Diuretics, also called water pills, are a common treatment for high blood pressure. Find out how they work and when you might need them.

By Mayo Clinic Staff

Diuretics are medicines that help reduce fluid buildup in the body. They are sometimes called water pills. Most diuretics help the kidneys remove salt and water through the urine. This lowers the amount of fluid flowing through the veins and arteries. As a result, blood pressure goes down.

Types of diuretics used to treat high blood pressure include:

  • Thiazide.
  • Loop.
  • Potassium sparing.

Some water pills combine more than one type of diuretic. Others combine a diuretic with a different medicine, such as one to treat blood pressure. Which type is best for you depends on your health and the condition being treated.

Examples of thiazide diuretics include:

  • Chlorothiazide.
  • Chlorthalidone.
  • Hydrochlorothiazide.
  • Indapamide.
  • Metolazone.

Examples of loop diuretics include:

  • Bumetanide (Bumex).
  • Ethacrynic acid (Edecrin).
  • Furosemide (Lasix).
  • Torsemide (Soaanz).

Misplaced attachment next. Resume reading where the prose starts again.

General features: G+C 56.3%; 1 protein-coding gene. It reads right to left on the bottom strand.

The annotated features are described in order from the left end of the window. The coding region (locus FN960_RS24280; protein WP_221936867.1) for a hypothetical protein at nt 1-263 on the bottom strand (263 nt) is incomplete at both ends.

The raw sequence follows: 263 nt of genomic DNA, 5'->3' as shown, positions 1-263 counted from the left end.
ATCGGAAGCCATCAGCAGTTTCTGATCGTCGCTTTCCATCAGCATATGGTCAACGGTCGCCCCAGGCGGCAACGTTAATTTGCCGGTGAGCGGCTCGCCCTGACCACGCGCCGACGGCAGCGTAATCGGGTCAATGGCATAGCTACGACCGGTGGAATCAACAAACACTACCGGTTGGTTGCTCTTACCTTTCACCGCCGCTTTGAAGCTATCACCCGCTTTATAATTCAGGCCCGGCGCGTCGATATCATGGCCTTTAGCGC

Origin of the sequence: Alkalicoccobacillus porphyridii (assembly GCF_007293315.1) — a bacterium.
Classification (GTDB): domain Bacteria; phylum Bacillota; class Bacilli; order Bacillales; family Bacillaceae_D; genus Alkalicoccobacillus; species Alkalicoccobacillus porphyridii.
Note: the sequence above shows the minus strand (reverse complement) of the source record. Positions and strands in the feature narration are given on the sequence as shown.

Examples of potassium-sparing diuretics include:

  • Amiloride (Midamor).
  • Eplerenone (Inspra).
  • Spironolactone (Aldactone, Carospir).
  • Triamterene (Dyrenium).

Thiazide diuretics are recommended as one of the first medicines to treat high blood pressure.

If diuretics aren't enough to lower your blood pressure, you may receive additional medicine.

Diuretics also are used to prevent, treat or improve symptoms in people who have:

  • Heart failure.
  • Liver failure.
  • Fluid buildup in the body.
  • Certain kidney disorders, such as kidney stones.

Diuretics are generally safe. Side effects include:

  • Urinating more often.
  • Too little sodium in the blood.
  • Too little potassium in the blood.

Thiazide diuretics may cause very low levels of potassium, called hypokalemia. Hypokalemia can cause life-threatening heartbeat problems. To prevent potassium loss, you may be given a potassium-sparing diuretic. Your health care team checks your potassium levels if you take these medicines.

Other possible side effects of diuretics include:

  • Dizziness.
  • Headaches.
  • Dehydration.
  • Muscle cramps.
  • A type of arthritis called gout, which causes severe joint pain, usually in the big toe.
  • Trouble getting erections, also called erectile dysfunction or impotence.

Talk to your health care team if you have any questions about the medicines you take.

Aug. 17, 2023